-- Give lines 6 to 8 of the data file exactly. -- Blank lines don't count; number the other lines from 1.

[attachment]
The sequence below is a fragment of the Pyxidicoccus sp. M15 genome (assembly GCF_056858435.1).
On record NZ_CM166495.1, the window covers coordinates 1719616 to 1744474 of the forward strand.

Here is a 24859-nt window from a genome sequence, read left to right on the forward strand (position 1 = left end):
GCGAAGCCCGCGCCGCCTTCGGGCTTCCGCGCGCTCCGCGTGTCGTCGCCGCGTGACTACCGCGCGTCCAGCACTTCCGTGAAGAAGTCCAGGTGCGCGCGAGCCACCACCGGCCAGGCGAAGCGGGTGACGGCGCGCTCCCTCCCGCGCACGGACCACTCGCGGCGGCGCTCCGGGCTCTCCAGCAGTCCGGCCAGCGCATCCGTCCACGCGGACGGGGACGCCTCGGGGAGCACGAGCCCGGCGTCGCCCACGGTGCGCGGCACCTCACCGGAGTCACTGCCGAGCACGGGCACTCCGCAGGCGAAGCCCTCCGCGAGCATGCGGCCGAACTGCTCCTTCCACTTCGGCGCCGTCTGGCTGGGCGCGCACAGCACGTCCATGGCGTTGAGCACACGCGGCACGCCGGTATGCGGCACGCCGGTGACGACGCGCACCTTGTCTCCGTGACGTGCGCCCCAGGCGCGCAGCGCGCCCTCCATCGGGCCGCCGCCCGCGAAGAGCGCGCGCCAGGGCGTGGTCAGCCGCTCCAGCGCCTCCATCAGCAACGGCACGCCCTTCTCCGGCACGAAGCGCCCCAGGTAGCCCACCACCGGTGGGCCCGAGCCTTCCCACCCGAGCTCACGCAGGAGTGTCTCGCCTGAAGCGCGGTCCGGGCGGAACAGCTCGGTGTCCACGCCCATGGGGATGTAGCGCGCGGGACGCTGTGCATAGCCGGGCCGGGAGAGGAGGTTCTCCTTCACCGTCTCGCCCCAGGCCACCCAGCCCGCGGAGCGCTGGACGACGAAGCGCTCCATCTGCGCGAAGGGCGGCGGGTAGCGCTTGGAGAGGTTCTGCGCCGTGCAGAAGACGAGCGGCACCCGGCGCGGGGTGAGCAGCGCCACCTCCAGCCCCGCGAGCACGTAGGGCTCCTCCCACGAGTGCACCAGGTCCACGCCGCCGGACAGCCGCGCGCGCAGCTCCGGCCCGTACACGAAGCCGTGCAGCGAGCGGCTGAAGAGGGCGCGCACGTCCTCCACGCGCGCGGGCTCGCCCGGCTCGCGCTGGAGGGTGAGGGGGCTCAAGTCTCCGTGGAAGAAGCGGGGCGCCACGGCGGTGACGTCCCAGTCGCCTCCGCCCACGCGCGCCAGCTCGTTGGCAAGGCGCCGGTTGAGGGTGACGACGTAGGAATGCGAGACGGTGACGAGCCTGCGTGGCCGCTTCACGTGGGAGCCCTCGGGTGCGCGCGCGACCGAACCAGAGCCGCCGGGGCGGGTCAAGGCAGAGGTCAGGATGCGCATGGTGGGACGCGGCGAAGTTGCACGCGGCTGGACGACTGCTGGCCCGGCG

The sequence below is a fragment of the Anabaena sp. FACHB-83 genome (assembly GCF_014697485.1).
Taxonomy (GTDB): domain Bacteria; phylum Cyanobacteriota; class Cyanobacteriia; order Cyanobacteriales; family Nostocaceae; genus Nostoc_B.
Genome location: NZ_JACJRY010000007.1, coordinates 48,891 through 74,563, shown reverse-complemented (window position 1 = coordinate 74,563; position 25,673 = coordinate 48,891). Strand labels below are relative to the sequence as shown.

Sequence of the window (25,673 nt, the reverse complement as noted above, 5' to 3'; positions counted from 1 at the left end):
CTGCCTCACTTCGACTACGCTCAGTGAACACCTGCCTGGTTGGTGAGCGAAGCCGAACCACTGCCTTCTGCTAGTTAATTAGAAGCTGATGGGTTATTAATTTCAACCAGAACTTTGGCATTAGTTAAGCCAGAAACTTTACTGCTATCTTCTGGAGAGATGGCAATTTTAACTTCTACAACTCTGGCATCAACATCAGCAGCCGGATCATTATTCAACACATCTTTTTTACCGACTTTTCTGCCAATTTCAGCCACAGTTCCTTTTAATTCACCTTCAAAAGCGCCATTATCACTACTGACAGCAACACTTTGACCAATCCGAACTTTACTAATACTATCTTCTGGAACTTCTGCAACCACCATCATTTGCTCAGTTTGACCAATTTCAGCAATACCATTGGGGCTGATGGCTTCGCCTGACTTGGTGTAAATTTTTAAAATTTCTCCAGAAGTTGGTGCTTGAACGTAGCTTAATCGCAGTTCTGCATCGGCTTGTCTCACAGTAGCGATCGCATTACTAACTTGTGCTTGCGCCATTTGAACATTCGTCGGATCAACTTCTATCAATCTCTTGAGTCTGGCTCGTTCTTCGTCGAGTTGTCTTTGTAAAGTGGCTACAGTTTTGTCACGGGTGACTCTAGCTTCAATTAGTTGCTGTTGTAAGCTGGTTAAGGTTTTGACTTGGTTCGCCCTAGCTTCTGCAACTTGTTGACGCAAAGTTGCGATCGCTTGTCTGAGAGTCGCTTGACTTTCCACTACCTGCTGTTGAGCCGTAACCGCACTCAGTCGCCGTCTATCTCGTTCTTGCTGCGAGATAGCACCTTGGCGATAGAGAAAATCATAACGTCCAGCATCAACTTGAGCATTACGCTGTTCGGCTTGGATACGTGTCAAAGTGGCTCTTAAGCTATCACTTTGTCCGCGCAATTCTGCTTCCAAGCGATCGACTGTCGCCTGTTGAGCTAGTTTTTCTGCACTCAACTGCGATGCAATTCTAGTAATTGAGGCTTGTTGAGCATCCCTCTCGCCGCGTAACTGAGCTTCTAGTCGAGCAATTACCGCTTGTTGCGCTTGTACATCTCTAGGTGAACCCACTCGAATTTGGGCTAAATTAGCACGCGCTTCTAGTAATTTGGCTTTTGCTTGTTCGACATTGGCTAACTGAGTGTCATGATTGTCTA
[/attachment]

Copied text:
Taxonomy (GTDB): domain Bacteria; phylum Cyanobacteriota; class Cyanobacteriia; order Cyanobacteriales; family Nostocaceae; genus Nostoc_B.
Genome location: NZ_JACJRY010000007.1, coordinates 48,891 through 74,563, shown reverse-complemented (window position 1 = coordinate 74,563; position 25,673 = coordinate 48,891). Strand labels below are relative to the sequence as shown.

Sequence of the window (25,673 nt, the reverse complement as noted above, 5' to 3'; positions counted from 1 at the left end):